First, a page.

# Secret Contract Dev Guide

This repository can be used to get up and running on a local Secret Network developer testnet (secretdev) to start working with CosmWasm-based smart contracts (soon to be secret contracts).

A few important notes:

  • smart contracts in this repo are a precursor to secret contracts, which enable data privacy
  • smart contracts are written in Rust and based on CosmWasm, and the module is referred to as compute in the Secret Network
  • these CosmWasm-based smart contracts should be reusable and easily modified once we incorporate data privacy

# Setup the Local Developer Testnet

The developer blockchain is configured to run inside a docker container. Install Docker for your environment (Mac, Windows, Linux).

Open a terminal window and change to your project directory. Then start SecretNetwork, labelled secretdev from here on:

$ docker run -it --rm \
 -p 26657:26657 -p 26656:26656 -p 1317:1317 \
 --name secretdev enigmampc/secret-network-bootstrap-sw:latest

NOTE: The secretdev docker container can be stopped by CTRL+C

At this point you're running a local SecretNetwork full-node. Let's connect to the container so we can view and manage the secret keys:

NOTE: In a new terminal

docker exec -it secretdev /bin/bash

The local blockchain has a couple of keys setup for you (similar to accounts if you're familiar with Truffle Ganache). The keys are stored in the test keyring backend, which makes it easier for local development and testing.

secretcli keys list --keyring-backend test

exit when you are done

# Setup Secret Contracts (CosmWasm)

Secret Contracts are based on CosmWasm which is implementated on various Cosmos SDK blockchains. The CosmWasm smart contracts are like Ethereum's smart contracts except they can be used on other networks using the Inter-Blockchain Protocol (IBC). CosmWasm smart contracts are written in the Rust language.

The Secret Network has a compute module that we'll use to store, query and instantiate the smart contract. Once stored on the blockchain the smart contract has to be created (or instantiated) in order to execute its methods. This is similar to doing an Ethereum migrate using truffle which handles the deployment and creation of a smart contract.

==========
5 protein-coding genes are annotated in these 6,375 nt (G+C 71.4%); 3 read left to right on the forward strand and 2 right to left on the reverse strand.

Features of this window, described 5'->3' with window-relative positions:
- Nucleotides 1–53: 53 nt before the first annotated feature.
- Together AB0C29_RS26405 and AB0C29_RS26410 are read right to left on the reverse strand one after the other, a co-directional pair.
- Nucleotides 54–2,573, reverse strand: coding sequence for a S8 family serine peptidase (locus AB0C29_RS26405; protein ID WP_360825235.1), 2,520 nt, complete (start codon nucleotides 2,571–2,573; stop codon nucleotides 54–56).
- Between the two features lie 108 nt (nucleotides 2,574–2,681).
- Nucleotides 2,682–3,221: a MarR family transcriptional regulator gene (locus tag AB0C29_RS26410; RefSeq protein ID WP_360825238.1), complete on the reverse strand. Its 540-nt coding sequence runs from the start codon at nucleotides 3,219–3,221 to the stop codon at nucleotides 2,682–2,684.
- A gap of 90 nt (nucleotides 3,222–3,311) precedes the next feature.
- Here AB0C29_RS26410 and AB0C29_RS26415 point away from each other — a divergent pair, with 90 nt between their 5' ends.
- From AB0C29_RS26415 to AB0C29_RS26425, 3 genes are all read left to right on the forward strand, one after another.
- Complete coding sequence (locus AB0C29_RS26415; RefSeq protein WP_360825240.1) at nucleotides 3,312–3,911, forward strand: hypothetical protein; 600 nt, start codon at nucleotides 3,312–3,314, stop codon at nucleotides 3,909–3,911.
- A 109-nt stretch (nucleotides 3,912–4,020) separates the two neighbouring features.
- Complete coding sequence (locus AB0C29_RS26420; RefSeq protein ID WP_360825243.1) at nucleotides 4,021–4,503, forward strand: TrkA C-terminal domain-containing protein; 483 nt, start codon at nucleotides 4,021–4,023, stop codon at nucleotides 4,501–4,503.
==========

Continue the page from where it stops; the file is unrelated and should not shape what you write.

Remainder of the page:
Eventually the smart contracts will become secret contracts (in a future blockchain upgrade) running in an SGX enclave (Trusted Execution Environment) where computations are performed on the encrypted contract data (i.e. inputs, state).

Next we'll walkthrough steps to:

  • install Rust
  • install the Rust dependencies
  • create your first project

The Rust dependencies include the Rust compiler, cargo (package manager), toolchain and a package to generate projects. You can check out the Rust book, rustlings course, examples and more here.

  1. Install Rust

More information about installing Rust can be found here: https://www.rust-lang.org/tools/install.

curl --proto '=https' --tlsv1.2 -sSf https://sh.rustup.rs | sh
source $HOME/.cargo/env
  1. Add rustup target wasm32 for both stable and nightly
rustup default stable
rustup target list --installed
rustup target add wasm32-unknown-unknown

rustup install nightly
rustup target add wasm32-unknown-unknown --toolchain nightly
  1. If using linux, install the standard build tools:
apt install build-essential
  1. Run cargo install cargo-generate

Cargo generate is the tool you'll use to create a smart contract project.

cargo install cargo-generate --features vendored-openssl

# Create Initial Smart Contract

To create the smart contract you'll:

  • generate the initial project
  • compile the smart contract
  • run unit tests
  • optimize the wasm contract bytecode to prepare for deployment
  • deploy the smart contract to your local SecretNetwork
  • instantiate it with contract parameters

Generate the smart contract project

cargo generate --git https://github.com/enigmampc/secret-template --name mysimplecounter

The git project above is a cosmwasm smart contract template that implements a simple counter. The contract is created with a parameter for the initial count and allows subsequent incrementing.

Change directory to the project you created and view the structure and files that were created.

cd mysimplecounter

The generate creates a directory with the project name and has this structure:

Cargo.lock	Developing.md	LICENSE		Publishing.md	examples	schema		tests
Cargo.toml	Importing.md	NOTICE		README.md	rustfmt.toml	src

# Compile

Use the following command to compile the smart contract which produces the wasm contract file.

cargo wasm

# Unit Tests (NB Tests in this template currently fail unless you have SGX enabled)

Run unit tests

RUST_BACKTRACE=1 cargo unit-test

# Integration Tests

The integration tests are under the tests/ directory and run as:

cargo integration-test

# Generate Msg Schemas

We can also generate JSON Schemas that serve as a guide for anyone trying to use the contract, to specify which arguments they need.

Auto-generate msg schemas (when changed):

cargo schema

# Deploy Smart Contract

Before deploying or storing the contract on the testnet, need to run the cosmwasm optimizer.

# Optimize compiled wasm

docker run --rm -v "$(pwd)":/code \
  --mount type=volume,source="$(basename "$(pwd)")_cache",target=/code/target \
  --mount type=volume,source=registry_cache,target=/usr/local/cargo/registry \
  cosmwasm/rust-optimizer:0.8.0  

The contract wasm needs to be optimized to get a smaller footprint. Cosmwasm notes state the contract would be too large for the blockchain unless optimized. This example contract.wasm is 1.8M before optimizing, 90K after.